PAX Prime 2014 Panel: Gatekeeping Our Digital Fantasies

Hi Y’all!

I thought I’d go ahead and share the full video of the panel I was on at PAX Prime 2014, called Gatekeeping Our Digital Fantasies. It was my first time ever speaking on a panel like this, so I was pretty nervous. Luckily my fellow panelists were all AMAZING! Thanks again to Simone, Keezy, Aina, Cora & Emmett for being such incredible, intelligent speakers and making this humble blogger look good.

5 Classy Vintage Horror Films

5 Classy Vintage Horror Films | As I mentioned in my Horror Block unboxing video, I’m something of a closet horror hound. I even used to write about horror and cult films for Film Threat, back in my past life as filmgurl. So, it should come as no surprise that I have a special place in my heart for Halloween and all the activities it entails, like dressing up, eating lots of pumpkin things and watching spooky movies.

However, I also know that not everyone likes having the daylights scared out of them. Harper Honey and Mia Moore have both compiled great lists of not so scary Halloween movies, so I figured I’d take a page from them and recommend some great classic horror films that are more about atmosphere than gore and jump scares.

Frankenstein (1931)

5 Classy Horror Films | Frankenstein Poster | This one is very near and dear to my heart. I have a great love of all things Frankenstein, from the novel to the many film adaptations (except for the Kenneth Branagh one, which is hot garbage). But this is the film that made me love classic horror. The high contrast lighting, the nods to Expressionism, Jack Pierce’s iconic creature design. It’s tragic and spooky and thought provoking all at once, and it was also one of the first horror films to have a sequel, which also happens to be the first horror comedy.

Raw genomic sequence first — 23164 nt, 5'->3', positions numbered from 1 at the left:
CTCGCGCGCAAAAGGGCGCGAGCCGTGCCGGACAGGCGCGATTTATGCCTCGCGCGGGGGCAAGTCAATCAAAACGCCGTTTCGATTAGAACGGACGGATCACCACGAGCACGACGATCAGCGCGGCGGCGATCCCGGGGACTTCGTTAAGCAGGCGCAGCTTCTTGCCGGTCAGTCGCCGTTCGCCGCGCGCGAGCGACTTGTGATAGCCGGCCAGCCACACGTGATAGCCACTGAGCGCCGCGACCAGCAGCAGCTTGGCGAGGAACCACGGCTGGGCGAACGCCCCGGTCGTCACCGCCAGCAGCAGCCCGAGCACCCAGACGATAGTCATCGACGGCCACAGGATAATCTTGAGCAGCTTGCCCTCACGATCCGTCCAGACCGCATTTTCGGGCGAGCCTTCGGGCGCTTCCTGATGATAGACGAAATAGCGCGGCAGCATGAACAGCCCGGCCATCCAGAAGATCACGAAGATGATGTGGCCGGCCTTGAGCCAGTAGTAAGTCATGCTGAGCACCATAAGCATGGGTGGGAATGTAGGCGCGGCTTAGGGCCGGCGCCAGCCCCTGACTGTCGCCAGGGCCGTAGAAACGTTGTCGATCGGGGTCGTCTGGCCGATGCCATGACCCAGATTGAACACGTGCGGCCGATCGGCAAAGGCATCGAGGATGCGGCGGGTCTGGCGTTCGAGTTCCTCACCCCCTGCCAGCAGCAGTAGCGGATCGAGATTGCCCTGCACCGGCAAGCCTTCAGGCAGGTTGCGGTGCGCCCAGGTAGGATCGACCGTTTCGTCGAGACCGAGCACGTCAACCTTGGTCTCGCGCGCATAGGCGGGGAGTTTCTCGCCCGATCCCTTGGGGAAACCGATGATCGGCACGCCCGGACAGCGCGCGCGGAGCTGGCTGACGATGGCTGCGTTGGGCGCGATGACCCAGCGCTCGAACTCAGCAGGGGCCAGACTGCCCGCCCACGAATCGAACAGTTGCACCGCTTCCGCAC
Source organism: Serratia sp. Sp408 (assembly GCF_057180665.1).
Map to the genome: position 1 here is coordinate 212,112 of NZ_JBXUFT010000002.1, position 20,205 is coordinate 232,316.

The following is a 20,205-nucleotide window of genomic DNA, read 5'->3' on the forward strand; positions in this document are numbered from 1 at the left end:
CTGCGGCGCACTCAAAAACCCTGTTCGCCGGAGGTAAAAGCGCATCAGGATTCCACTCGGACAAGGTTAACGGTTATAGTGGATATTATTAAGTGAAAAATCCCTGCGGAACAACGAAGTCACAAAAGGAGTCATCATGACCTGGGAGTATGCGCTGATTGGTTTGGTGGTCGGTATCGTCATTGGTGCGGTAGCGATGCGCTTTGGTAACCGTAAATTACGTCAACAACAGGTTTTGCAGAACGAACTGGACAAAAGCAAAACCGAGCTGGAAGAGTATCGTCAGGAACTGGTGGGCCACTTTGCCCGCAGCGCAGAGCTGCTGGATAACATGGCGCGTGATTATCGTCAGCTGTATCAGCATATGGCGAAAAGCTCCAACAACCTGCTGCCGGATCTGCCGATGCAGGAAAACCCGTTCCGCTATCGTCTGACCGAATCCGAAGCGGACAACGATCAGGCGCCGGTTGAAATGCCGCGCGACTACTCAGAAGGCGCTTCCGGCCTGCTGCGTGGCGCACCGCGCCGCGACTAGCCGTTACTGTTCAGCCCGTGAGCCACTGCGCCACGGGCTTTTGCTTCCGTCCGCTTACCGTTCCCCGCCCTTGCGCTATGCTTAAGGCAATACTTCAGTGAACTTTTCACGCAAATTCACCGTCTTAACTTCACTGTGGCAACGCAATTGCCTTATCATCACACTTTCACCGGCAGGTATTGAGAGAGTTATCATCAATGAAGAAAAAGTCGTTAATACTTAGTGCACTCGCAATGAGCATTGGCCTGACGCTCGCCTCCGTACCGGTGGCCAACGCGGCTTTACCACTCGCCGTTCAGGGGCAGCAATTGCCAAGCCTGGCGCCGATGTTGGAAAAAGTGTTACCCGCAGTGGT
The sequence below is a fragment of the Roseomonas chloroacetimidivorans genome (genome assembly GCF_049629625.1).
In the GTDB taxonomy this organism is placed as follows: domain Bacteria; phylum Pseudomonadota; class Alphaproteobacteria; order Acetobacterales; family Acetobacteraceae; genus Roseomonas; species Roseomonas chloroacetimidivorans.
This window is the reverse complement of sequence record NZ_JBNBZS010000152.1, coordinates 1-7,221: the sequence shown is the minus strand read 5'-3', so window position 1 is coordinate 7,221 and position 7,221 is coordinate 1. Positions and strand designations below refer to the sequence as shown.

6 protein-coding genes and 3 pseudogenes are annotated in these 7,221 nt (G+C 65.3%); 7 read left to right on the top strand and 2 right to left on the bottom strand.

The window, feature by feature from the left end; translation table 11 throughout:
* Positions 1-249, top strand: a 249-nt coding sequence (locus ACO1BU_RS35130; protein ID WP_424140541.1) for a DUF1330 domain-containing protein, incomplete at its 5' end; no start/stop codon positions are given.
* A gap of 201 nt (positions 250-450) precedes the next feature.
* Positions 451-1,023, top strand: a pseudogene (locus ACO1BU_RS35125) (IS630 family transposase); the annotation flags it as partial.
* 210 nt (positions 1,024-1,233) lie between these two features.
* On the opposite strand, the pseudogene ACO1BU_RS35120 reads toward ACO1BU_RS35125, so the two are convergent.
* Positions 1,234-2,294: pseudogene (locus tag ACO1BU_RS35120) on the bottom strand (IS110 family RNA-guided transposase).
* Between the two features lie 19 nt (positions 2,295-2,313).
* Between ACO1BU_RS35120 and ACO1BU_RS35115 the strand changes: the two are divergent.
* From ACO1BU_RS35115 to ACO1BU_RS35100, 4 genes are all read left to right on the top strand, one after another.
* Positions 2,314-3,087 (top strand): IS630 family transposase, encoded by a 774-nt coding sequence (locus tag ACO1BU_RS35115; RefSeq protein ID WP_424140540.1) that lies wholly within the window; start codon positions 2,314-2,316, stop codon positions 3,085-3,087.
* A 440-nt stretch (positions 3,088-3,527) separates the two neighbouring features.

See also: Dracula (1931), Bride of Frankenstein (1935)

I Walked With A Zombie (1943)

5 Classy Horror Films | I Walked With A Zombie Poster | Producer Val Lewton is often credited with, if not creating then certainly mastering, the “psychological horror film.” Working with small crews and smaller budgets he used clever writing and fantastic directors to lift up the rather schlocky premises (often just a title) studio RKO saddled him with. This one stands out for the inclusion of actual voodoo rituals in what amounts to a fantastic tropical retelling of Jane Eyre.